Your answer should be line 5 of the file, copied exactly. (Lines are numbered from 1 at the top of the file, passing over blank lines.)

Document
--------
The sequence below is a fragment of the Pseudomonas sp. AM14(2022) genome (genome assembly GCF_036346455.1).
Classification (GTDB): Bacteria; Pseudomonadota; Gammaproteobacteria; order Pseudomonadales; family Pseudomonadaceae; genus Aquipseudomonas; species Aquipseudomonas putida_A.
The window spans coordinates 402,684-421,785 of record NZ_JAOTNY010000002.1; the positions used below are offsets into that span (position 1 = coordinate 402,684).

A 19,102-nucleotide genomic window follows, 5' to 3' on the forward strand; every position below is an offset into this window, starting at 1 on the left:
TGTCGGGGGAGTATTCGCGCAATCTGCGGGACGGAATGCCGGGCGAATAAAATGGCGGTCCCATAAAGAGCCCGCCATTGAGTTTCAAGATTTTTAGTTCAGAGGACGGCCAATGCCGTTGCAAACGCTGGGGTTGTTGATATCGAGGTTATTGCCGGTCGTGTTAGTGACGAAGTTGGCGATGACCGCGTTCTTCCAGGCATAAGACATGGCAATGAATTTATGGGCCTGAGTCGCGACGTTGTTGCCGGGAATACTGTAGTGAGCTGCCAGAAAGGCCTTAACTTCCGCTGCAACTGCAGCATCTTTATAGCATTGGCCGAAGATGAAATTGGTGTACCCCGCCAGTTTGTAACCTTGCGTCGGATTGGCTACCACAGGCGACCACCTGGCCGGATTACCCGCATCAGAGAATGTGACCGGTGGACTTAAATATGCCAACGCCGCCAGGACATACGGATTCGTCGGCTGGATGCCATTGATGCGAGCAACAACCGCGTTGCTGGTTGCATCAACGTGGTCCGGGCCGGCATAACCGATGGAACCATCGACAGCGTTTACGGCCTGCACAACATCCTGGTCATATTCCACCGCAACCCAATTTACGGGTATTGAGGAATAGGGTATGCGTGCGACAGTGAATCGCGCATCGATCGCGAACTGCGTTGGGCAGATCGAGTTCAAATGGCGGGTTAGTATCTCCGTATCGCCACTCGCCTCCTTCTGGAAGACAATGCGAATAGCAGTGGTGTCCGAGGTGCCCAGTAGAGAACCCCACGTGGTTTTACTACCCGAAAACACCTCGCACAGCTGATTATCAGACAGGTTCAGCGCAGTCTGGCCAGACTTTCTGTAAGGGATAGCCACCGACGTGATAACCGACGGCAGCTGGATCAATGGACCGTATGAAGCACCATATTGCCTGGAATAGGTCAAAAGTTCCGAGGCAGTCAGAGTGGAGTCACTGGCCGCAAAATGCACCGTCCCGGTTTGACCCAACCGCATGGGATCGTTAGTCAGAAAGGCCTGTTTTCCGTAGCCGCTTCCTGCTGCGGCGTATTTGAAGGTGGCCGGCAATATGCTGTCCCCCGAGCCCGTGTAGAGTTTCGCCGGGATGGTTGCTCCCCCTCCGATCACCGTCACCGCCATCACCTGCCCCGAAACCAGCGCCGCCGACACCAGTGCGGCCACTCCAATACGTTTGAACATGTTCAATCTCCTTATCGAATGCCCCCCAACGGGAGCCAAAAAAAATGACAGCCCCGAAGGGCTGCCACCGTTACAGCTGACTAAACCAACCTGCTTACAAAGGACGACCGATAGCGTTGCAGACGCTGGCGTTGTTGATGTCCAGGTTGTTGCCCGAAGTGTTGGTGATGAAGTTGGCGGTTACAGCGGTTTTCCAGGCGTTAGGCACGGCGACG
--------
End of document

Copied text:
TGTCGGGGGAGTATTCGCGCAATCTGCGGGACGGAATGCCGGGCGAATAAAATGGCGGTCCCATAAAGAGCCCGCCATTGAGTTTCAAGATTTTTAGTTCAGAGGACGGCCAATGCCGTTGCAAACGCTGGGGTTGTTGATATCGAGGTTATTGCCGGTCGTGTTAGTGACGAAGTTGGCGATGACCGCGTTCTTCCAGGCATAAGACATGGCAATGAATTTATGGGCCTGAGTCGCGACGTTGTTGCCGGGAATACTGTAGTGAGCTGCCAGAAAGGCCTTAACTTCCGCTGCAACTGCAGCATCTTTATAGCATTGGCCGAAGATGAAATTGGTGTACCCCGCCAGTTTGTAACCTTGCGTCGGATTGGCTACCACAGGCGACCACCTGGCCGGATTACCCGCATCAGAGAATGTGACCGGTGGACTTAAATATGCCAACGCCGCCAGGACATACGGATTCGTCGGCTGGATGCCATTGATGCGAGCAACAACCGCGTTGCTGGTTGCATCAACGTGGTCCGGGCCGGCATAACCGATGGAACCATCGACAGCGTTTACGGCCTGCACAACATCCTGGTCATATTCCACCGCAACCCAATTTACGGGTATTGAGGAATAGGGTATGCGTGCGACAGTGAATCGCGCATCGATCGCGAACTGCGTTGGGCAGATCGAGTTCAAATGGCGGGTTAGTATCTCCGTATCGCCACTCGCCTCCTTCTGGAAGACAATGCGAATAGCAGTGGTGTCCGAGGTGCCCAGTAGAGAACCCCACGTGGTTTTACTACCCGAAAACACCTCGCACAGCTGATTATCAGACAGGTTCAGCGCAGTCTGGCCAGACTTTCTGTAAGGGATAGCCACCGACGTGATAACCGACGGCAGCTGGATCAATGGACCGTATGAAGCACCATATTGCCTGGAATAGGTCAAAAGTTCCGAGGCAGTCAGAGTGGAGTCACTGGCCGCAAAATGCACCGTCCCGGTTTGACCCAACCGCATGGGATCGTTAGTCAGAAAGGCCTGTTTTCCGTAGCCGCTTCCTGCTGCGGCGTATTTGAAGGTGGCCGGCAATATGCTGTCCCCCGAGCCCGTGTAGAGTTTCGCCGGGATGGTTGCTCCCCCTCCGATCACCGTCACCGCCATCACCTGCCCCGAAACCAGCGCCGCCGACACCAGTGCGGCCACTCCAATACGTTTGAACATGTTCAATCTCCTTATCGAATGCCCCCCAACGGGAGCCAAAAAAAATGACAGCCCCGAAGGGCTGCCACCGTTACAGCTGACTAAACCAACCTGCTTACAAAGGACGACCGATAGCGTTGCAGACGCTGGCGTTGTTGATGTCCAGGTTGTTGCCCGAAGTGTTGGTGATGAAGTTGGCGGTTACAGCGGTTTTCCAGGCGTTAGGCACGGCGACG